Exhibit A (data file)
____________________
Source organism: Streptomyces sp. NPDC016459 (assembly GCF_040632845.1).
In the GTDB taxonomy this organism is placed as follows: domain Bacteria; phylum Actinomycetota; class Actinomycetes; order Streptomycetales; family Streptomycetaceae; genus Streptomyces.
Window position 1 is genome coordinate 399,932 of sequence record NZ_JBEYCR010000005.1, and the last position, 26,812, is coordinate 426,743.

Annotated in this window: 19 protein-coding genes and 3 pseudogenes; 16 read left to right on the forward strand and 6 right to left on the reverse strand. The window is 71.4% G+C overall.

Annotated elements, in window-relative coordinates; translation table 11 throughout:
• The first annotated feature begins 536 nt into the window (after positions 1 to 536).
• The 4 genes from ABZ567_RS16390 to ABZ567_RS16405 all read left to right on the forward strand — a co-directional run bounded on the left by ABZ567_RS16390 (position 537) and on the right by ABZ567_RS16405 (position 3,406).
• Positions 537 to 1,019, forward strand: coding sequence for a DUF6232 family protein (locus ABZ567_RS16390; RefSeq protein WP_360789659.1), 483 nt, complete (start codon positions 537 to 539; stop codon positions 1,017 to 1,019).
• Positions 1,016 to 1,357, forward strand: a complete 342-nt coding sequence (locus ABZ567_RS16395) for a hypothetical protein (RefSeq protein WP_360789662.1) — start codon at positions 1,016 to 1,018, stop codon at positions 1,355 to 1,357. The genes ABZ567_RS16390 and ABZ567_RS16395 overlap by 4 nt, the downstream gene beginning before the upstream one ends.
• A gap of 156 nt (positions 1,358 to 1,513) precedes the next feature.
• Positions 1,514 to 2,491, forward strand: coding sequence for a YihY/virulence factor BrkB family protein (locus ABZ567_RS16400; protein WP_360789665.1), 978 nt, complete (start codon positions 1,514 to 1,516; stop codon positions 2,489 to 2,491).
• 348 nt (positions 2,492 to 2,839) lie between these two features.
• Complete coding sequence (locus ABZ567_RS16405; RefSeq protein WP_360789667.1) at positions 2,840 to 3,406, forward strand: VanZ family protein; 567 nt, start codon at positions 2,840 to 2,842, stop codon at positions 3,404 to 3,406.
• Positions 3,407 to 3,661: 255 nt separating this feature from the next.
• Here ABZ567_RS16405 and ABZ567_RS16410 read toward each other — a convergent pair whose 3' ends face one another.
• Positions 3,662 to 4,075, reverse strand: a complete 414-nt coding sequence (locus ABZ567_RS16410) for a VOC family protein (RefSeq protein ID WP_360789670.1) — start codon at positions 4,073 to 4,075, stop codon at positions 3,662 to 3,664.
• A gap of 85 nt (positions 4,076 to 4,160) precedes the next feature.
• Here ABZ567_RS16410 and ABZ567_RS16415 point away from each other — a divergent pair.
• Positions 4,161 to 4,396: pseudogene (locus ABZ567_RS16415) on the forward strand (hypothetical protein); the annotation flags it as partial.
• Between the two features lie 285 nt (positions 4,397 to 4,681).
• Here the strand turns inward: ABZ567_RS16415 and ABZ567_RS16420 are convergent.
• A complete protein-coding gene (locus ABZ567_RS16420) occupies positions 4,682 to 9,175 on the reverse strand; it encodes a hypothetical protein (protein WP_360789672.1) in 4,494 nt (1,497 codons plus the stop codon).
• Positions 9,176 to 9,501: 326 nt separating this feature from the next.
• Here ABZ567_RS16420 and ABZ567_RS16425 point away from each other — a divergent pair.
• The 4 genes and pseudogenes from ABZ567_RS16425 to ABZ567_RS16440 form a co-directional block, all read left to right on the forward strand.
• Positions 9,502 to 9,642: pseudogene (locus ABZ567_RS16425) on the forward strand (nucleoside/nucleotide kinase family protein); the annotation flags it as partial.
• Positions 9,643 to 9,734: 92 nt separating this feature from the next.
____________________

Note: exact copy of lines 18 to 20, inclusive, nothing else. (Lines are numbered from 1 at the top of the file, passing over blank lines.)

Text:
• Here ABZ567_RS16410 and ABZ567_RS16415 point away from each other — a divergent pair.
• Positions 4,161 to 4,396: pseudogene (locus ABZ567_RS16415) on the forward strand (hypothetical protein); the annotation flags it as partial.
• Between the two features lie 285 nt (positions 4,397 to 4,681).